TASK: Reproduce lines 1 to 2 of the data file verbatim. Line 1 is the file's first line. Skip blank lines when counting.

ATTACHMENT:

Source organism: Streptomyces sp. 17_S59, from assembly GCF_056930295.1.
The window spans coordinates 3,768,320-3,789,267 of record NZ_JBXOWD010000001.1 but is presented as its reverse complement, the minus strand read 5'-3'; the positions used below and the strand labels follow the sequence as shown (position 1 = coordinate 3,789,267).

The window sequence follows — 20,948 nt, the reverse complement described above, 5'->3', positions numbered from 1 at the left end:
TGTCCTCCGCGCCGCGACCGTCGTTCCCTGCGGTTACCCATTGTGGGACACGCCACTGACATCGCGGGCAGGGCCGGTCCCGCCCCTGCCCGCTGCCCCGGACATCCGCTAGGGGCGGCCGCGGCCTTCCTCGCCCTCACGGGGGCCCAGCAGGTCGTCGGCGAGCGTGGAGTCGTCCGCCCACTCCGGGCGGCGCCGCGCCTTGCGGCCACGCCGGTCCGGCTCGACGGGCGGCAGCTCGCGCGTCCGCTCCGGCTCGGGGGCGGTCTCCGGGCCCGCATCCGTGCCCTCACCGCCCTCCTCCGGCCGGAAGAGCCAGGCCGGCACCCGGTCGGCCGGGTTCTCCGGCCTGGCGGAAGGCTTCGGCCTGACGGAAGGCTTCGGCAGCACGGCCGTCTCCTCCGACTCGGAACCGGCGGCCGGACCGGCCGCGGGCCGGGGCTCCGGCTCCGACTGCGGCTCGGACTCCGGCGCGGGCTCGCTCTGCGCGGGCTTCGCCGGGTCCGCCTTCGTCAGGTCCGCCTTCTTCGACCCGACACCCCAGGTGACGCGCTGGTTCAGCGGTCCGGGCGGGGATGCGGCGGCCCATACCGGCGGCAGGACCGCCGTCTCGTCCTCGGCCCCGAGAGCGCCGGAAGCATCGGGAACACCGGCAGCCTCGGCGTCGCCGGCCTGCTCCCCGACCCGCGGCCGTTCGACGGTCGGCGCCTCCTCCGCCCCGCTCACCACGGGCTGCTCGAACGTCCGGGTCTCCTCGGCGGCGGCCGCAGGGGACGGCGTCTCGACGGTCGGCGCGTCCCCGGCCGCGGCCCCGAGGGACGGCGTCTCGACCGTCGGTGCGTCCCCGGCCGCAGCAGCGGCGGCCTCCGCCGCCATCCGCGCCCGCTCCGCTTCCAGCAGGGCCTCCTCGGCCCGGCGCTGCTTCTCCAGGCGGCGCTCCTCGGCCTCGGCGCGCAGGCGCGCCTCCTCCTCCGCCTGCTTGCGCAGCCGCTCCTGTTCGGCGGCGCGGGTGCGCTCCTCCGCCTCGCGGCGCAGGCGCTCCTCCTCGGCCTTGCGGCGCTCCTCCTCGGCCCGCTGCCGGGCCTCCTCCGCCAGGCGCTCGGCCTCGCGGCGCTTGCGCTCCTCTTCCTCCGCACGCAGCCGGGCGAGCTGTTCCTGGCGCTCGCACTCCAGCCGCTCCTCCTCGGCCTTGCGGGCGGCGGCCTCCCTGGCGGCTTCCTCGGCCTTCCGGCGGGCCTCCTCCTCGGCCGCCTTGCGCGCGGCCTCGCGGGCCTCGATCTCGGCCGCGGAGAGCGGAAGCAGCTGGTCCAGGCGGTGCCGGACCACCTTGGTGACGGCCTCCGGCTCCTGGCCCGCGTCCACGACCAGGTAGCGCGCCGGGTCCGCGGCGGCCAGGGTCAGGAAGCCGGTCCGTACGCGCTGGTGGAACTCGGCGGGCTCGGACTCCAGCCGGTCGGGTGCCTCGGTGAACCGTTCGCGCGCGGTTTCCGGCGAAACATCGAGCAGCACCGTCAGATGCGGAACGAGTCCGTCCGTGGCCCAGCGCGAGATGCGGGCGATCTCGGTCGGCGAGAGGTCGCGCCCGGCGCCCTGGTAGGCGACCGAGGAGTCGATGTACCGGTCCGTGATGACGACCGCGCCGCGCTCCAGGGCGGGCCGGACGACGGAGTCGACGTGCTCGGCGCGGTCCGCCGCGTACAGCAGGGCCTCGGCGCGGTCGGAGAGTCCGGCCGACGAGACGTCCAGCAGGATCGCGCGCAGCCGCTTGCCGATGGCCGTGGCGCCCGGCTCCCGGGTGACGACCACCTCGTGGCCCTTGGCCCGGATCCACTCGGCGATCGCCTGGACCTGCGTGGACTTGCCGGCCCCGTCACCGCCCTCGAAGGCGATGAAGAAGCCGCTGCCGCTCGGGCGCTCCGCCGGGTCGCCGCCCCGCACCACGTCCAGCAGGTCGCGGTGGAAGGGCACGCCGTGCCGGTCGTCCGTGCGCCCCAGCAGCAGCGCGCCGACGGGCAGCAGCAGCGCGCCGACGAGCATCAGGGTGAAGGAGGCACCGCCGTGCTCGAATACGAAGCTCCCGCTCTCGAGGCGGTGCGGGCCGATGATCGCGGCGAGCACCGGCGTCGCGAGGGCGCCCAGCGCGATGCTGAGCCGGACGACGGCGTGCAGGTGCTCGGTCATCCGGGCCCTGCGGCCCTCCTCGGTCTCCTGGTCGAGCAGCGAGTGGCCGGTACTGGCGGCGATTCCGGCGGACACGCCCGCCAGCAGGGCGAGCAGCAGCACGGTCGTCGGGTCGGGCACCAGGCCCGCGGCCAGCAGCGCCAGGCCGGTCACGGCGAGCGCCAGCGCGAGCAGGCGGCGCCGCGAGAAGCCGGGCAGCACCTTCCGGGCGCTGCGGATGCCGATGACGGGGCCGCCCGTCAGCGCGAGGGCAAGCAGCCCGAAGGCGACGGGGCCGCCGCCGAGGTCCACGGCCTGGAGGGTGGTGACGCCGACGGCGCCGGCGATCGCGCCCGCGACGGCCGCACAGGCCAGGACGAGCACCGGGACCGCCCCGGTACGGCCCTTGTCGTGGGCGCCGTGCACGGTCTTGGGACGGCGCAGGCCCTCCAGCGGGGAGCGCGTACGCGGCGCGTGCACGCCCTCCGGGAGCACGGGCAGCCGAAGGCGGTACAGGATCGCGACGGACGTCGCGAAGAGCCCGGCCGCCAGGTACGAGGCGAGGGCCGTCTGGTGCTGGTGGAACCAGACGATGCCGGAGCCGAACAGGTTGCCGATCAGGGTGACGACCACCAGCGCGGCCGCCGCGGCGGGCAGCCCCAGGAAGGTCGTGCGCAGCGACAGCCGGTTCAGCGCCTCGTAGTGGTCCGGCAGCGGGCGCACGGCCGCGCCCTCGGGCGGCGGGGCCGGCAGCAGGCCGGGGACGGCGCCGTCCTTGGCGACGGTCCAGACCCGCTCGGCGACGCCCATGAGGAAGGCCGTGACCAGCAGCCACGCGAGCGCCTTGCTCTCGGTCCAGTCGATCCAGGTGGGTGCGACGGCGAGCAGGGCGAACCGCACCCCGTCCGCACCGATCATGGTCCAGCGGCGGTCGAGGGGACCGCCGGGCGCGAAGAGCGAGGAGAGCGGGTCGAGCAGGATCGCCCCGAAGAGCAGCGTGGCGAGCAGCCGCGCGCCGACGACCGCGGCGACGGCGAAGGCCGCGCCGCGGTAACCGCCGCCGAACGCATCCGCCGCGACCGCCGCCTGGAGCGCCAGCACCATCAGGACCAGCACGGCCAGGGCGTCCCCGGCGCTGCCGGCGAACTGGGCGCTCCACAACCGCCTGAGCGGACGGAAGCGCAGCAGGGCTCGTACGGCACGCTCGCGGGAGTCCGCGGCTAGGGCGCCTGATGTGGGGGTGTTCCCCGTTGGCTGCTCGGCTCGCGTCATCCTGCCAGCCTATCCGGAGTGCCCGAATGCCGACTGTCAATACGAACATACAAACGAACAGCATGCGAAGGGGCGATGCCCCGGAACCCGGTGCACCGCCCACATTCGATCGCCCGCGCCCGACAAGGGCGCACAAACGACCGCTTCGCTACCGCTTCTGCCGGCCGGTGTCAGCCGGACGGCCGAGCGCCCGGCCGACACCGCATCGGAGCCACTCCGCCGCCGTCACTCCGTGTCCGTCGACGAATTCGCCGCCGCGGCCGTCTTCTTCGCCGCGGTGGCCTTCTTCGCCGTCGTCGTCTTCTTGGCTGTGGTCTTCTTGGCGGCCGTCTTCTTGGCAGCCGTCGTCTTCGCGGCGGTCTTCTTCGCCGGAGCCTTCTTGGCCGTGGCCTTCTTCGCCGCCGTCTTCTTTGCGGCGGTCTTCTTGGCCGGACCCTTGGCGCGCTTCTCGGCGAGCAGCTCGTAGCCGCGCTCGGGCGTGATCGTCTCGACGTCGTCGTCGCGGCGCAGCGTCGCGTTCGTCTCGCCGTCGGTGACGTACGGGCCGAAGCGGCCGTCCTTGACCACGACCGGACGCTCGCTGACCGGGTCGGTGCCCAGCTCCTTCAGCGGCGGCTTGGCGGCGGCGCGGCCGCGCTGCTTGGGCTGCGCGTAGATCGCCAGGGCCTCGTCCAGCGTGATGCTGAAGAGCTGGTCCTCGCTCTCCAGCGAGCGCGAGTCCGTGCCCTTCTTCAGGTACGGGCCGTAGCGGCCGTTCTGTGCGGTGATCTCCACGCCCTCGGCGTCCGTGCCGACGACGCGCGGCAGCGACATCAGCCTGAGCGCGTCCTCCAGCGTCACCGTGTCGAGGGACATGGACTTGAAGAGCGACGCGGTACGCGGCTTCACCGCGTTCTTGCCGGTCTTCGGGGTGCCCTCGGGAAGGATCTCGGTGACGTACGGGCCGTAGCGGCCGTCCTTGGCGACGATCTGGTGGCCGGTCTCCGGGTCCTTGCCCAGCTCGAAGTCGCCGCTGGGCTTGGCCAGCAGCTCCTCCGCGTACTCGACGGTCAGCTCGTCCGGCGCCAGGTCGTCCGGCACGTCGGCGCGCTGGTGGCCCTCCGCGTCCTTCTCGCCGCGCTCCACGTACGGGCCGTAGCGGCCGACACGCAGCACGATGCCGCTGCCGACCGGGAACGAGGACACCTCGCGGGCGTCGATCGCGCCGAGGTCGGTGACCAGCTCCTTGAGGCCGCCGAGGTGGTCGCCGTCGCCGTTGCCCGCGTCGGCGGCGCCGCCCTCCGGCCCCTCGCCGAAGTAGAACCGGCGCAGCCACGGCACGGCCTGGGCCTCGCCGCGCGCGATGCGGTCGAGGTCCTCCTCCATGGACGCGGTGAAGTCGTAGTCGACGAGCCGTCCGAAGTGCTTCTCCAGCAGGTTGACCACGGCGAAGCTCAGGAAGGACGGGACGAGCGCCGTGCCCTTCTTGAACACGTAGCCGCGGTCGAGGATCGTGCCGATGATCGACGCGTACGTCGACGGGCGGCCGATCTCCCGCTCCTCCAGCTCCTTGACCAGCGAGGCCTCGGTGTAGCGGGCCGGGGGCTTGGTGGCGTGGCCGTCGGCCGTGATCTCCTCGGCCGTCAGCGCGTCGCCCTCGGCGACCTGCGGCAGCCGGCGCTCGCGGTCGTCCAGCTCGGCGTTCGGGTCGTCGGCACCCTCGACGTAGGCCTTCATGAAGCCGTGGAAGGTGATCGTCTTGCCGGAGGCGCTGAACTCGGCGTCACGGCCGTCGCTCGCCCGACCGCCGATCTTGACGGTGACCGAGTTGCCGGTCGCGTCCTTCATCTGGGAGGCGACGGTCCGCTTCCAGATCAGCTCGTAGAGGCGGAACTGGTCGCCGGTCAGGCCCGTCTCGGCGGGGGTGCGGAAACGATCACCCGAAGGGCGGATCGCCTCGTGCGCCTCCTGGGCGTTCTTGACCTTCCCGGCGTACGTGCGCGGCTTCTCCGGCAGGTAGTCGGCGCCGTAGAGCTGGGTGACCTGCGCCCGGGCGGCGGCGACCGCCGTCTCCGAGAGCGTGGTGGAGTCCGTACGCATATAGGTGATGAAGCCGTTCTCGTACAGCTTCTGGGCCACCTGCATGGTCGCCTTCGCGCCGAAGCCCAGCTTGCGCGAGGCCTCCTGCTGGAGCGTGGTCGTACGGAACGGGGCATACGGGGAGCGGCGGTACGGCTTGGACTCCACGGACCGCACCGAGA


Source organism: Streptomyces sp. 17_S59, from assembly GCF_056930295.1.
The window spans coordinates 3,768,320-3,789,267 of record NZ_JBXOWD010000001.1 but is presented as its reverse complement, the minus strand read 5'-3'; the positions used below and the strand labels follow the sequence as shown (position 1 = coordinate 3,789,267).